Yes, we do!

    Yes, we do! (said the Koga and I)…

    Come back soon.

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    Day 1.231 – David Greybeard

    Saturday, August 22nd, 2009

    N of Eustis -> Forest S of Auburn
    Distance (km) : 158
    Time on bike : 8h 23m
    Brutto time: 07.20 – 20.05
    Avg : 18.8 km/h
    Max.speed: 67.3
    Total (km) : 52.542
    Altitude: 50 m
    Difficulty: 4.5 of 5

    Morning at Flagstaff Lake, Maine.

    Eustis, Maine. A weird place.

    158 km and 8 hrs 23 min in the saddle today, despite another interrupting rain break in the afternoon, doesn’t leave much time for photographic whims or even snacks. It’s all focused pedaling today, and though my ass is complaining and sore, it feels good to really work my body through, and to feel the exhaustion slowly catching up with me as the day grows old.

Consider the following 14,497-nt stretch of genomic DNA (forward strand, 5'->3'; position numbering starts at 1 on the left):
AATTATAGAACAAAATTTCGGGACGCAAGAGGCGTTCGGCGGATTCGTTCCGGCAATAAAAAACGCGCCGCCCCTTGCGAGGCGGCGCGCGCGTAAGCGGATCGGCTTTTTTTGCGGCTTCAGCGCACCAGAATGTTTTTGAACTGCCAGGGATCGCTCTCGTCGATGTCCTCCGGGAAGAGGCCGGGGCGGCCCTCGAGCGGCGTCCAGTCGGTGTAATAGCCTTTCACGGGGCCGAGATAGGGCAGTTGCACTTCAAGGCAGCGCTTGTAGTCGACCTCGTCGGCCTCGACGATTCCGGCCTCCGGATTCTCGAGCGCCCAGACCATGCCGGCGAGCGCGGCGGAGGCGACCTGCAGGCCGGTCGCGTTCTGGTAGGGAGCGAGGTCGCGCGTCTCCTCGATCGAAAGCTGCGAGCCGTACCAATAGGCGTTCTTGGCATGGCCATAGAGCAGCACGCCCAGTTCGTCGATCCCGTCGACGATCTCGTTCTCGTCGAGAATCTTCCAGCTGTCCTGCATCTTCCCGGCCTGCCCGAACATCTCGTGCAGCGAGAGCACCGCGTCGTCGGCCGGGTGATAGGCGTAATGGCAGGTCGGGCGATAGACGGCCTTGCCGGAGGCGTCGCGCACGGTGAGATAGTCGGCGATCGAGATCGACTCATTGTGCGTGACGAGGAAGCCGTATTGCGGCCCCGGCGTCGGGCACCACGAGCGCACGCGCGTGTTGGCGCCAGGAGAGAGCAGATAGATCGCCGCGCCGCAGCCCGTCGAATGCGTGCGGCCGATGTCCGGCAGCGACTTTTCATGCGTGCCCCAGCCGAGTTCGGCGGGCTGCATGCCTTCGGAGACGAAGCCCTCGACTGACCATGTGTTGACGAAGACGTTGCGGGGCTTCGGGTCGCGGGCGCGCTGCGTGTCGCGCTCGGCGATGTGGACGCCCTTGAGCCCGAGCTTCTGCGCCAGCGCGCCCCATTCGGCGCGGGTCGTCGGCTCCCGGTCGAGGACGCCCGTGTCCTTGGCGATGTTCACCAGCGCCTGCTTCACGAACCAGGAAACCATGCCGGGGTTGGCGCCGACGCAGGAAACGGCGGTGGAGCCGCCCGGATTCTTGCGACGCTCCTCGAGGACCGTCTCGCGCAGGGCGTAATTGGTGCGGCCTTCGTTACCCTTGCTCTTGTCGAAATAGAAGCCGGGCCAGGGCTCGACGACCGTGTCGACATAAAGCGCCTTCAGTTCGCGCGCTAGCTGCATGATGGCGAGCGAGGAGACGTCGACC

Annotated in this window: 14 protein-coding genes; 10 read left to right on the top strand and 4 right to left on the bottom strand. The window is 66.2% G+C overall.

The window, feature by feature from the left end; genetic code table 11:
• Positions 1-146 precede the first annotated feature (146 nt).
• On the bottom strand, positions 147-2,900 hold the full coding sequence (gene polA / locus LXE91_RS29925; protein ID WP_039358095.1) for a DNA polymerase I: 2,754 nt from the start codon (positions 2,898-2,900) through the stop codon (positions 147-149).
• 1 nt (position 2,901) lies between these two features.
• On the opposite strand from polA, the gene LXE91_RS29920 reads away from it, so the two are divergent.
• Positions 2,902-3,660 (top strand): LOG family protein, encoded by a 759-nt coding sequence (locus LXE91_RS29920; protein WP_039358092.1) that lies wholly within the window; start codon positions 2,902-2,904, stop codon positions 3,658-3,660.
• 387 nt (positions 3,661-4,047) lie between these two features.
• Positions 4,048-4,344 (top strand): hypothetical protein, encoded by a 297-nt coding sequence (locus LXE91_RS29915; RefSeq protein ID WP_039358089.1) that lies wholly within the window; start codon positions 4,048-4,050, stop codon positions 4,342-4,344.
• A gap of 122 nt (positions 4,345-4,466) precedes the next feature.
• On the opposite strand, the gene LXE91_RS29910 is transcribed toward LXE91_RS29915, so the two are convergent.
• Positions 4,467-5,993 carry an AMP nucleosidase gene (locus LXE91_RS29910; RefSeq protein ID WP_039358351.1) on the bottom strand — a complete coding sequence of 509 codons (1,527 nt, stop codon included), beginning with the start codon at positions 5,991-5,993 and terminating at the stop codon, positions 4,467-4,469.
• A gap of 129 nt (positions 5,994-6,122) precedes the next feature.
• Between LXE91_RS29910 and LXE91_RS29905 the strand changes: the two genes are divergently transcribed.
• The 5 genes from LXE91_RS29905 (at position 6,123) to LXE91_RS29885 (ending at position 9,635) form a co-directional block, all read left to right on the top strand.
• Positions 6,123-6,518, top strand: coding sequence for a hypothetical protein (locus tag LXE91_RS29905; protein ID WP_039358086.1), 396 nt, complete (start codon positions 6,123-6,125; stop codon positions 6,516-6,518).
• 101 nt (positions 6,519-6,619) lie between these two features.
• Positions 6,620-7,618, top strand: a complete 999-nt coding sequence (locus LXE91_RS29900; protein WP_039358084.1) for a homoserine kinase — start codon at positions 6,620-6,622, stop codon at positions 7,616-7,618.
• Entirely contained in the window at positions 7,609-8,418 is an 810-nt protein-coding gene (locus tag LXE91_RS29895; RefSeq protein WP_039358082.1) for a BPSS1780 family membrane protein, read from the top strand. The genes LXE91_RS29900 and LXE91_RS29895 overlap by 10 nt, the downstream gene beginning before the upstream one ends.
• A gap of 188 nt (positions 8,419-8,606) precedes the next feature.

Shelter from the rain!

    Buy this day – and become part of the WT Hall of Fame :-)

    I saw a dead cat in the road side today. It always makes me sad. Presumably, the same kind of sadness that Jane Goodall, the Mother of Chimps, felt when David Greybeard died…

    Wild Camp south of Auburn.

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    Day 1.230 – Back In The USA

    Friday, August 21st, 2009

    N of Lac Megantic (CAN) -> N of Eustis (USA)
    Distance (km) : 103
    Time on bike : 5h 51m
    Brutto time: 07.20 – 20.00
    Avg : 17.6 km/h
    Max.speed: 49.6
    Total (km) : 52.384
    Altitude: 600 m
    Difficulty: 3 of 5

    The road to Lac Megantic, Quebec.

    First two hours today are tough and very hilly approaching Lac Megantic. Thank God I got 10.5 hrs of sleep last night in that pine forest. A great and not too mossie infested stealth camp spot.

    Canadian harvest